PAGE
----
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The Comedy Of Errors at the Open Air Theatre

Published 30 June 2010

As the denouement to Shakespeare’s The Comedy Of Errors draws closer in the dusky evening of Regent’s Park Open Air theatre, two of the lead characters feign possession to scare off an angry mob. It is apt, as much of the production feels possessed by different spirits.

The Bard’s farcical tale of two pairs of twins, separated by a storm at sea as children but unknowingly thrown together again in Ephesus years later, has been given the feeling of 1940s Casablanca by director Philip Franks. Persian rugs and huge whicker baskets scatter the stage, which is dominated by a billboard from the Ephesus tourist board. There is a touch of ‘Allo, ‘Allo about the comedy, not least in the accent of French maid Luce, and in the course of the evening we are also treated to everything from panto and Keystone Kops to musical comedy and even a possible reference to Shaun Of The Dead, as the cast and director try maybe a little too hard to wrench the laughs from the Open Air audience.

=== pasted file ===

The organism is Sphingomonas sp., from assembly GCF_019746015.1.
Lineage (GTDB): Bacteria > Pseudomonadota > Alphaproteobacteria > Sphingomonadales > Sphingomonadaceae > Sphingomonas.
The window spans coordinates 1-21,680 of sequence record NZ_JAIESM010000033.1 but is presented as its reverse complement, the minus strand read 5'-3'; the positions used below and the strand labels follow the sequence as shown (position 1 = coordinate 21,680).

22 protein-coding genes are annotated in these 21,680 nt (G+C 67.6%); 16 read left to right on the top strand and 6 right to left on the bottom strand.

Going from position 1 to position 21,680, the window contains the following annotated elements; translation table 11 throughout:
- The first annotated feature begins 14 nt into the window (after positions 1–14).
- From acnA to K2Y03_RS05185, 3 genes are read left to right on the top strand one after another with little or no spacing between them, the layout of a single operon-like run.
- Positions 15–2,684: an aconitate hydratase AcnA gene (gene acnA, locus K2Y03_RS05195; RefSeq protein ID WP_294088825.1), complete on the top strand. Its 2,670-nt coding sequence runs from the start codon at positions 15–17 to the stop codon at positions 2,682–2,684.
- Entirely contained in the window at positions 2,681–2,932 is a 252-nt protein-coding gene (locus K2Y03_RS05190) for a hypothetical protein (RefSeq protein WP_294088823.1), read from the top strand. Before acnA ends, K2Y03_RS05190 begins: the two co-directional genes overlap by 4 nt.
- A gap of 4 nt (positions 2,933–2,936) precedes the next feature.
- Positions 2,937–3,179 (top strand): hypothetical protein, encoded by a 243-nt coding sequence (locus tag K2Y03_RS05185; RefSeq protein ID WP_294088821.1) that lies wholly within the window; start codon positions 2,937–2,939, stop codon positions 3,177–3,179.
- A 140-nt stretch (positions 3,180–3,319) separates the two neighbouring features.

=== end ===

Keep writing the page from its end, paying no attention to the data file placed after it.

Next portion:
In Franks’s programme notes, he says he is trying to break away from the misogyny that other productions have featured. He achieves this, to an extent, by making the courtesan to which a confused and angry Antipholus – one of the twins bound up in a series of confusing identity mishaps – retreats, less prostitute and more nightclub hostess. West End leading lady Anna-Jane Casey shines in the role, bringing teeth-flashing, scantily-clad verve to the Regent’s Park stage.

But that misogyny is hard to escape in a text that sees a husband advised by his sister-in-law to continue deceiving his wife, but to do it more stealthily, in which that same wife climbs all over her husband like randy ivy moments after thinking he had treated her badly, and in which a maid is reviled for being fat and sweaty.

Among all the confusion you get when two sets of identical twins end up thrown together – wives, merchants and lovers confusing their husbands and customers – there is also the tale of a Egeon, a man given a day in which to raise bail money before he is killed. He tops and tails the story, but his desperate struggle to save his life is forgotten during the giggle in the middle.

It is a devilish piece indeed and maybe I am guilty of thinking too deeply about it. There are laughs to be had whatever makes you chortle, and strong performances from the quartet of twins (Daniel Weyman, Joseph Kloska, Daniel Llewelyn-Williams and Josh Cohen). And there is even a surprise appearance from an animal you would not normally find in Regent’s Park… at least, not outside the zoo. Silly? Yes, but you have got to laugh.

MA

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